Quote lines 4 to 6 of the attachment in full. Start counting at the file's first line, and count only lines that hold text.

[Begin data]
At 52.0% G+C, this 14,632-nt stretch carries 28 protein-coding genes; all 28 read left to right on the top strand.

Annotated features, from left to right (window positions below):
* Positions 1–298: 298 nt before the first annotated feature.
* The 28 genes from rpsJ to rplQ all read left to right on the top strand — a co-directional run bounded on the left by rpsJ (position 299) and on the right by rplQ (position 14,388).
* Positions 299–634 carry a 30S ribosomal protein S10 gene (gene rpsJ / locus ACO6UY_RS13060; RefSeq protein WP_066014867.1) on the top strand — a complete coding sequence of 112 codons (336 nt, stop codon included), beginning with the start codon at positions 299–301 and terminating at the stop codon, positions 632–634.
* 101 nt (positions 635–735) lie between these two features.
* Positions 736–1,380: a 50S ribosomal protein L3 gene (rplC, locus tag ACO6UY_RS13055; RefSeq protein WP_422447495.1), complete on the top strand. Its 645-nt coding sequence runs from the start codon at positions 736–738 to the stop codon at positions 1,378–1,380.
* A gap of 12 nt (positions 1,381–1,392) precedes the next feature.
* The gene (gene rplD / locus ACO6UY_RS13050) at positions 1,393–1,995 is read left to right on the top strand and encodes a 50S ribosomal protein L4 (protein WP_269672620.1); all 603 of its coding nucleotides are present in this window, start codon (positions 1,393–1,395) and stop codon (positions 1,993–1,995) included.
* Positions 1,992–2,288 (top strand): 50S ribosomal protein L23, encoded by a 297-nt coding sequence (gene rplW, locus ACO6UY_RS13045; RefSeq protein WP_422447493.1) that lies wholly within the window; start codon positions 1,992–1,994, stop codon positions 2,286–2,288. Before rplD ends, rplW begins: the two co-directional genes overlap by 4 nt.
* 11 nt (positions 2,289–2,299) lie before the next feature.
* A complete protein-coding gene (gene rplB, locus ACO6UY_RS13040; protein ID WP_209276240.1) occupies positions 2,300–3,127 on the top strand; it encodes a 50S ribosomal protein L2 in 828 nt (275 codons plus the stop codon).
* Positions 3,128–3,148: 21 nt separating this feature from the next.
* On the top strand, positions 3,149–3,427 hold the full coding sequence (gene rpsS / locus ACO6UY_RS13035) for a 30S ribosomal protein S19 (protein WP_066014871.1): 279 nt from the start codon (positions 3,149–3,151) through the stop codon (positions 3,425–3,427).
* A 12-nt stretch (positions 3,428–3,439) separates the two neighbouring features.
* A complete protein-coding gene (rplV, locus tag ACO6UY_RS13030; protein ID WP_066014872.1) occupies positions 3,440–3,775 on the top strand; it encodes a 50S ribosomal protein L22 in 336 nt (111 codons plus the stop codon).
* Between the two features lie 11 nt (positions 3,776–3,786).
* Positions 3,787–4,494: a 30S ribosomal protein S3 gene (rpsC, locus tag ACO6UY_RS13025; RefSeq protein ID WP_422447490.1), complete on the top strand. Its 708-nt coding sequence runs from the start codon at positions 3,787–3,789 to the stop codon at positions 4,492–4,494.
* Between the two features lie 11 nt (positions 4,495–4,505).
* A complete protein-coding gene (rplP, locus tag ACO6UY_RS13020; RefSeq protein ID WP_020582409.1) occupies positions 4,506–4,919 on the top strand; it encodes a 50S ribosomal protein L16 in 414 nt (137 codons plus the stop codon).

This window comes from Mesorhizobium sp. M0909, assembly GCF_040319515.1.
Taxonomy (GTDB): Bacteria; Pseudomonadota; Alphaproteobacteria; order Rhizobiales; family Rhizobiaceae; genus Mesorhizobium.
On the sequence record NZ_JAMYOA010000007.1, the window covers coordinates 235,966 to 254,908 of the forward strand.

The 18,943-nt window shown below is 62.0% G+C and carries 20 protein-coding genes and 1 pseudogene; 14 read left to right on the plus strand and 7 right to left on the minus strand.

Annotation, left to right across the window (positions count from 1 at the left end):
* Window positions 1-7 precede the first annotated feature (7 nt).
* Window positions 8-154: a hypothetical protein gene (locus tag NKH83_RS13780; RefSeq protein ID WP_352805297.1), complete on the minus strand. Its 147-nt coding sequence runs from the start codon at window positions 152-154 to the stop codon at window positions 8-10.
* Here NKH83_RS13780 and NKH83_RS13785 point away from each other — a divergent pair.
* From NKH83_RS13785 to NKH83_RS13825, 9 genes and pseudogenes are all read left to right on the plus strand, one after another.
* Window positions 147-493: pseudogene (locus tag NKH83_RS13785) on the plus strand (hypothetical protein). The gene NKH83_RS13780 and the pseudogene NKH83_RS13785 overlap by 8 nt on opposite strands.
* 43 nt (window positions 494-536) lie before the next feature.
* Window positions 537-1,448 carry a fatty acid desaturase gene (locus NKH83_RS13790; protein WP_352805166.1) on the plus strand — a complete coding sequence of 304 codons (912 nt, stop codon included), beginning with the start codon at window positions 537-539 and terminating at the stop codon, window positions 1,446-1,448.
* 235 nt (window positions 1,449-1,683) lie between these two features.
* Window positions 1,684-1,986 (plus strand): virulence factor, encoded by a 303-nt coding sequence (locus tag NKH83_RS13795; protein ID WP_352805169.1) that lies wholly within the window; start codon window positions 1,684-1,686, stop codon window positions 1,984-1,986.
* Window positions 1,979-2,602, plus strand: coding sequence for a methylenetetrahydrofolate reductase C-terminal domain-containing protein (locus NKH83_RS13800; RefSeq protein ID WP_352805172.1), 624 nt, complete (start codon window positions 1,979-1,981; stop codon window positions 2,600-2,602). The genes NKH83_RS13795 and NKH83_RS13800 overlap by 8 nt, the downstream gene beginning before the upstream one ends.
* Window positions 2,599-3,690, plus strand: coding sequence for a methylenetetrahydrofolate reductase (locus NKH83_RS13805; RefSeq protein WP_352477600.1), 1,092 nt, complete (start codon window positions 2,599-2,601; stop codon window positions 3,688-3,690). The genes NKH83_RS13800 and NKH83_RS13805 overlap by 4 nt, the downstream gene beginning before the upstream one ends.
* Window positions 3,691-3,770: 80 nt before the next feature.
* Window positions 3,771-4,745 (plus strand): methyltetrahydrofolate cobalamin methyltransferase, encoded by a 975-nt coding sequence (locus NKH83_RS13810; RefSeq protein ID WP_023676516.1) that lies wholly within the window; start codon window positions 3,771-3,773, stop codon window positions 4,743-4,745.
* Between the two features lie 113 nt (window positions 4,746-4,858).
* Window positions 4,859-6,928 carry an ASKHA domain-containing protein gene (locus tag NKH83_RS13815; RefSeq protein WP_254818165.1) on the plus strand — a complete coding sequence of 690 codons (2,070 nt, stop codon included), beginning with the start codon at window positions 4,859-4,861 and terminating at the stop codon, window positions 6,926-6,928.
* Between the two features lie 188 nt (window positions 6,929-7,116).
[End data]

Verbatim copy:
* The 28 genes from rpsJ to rplQ all read left to right on the top strand — a co-directional run bounded on the left by rpsJ (position 299) and on the right by rplQ (position 14,388).
* Positions 299–634 carry a 30S ribosomal protein S10 gene (gene rpsJ / locus ACO6UY_RS13060; RefSeq protein WP_066014867.1) on the top strand — a complete coding sequence of 112 codons (336 nt, stop codon included), beginning with the start codon at positions 299–301 and terminating at the stop codon, positions 632–634.
* 101 nt (positions 635–735) lie between these two features.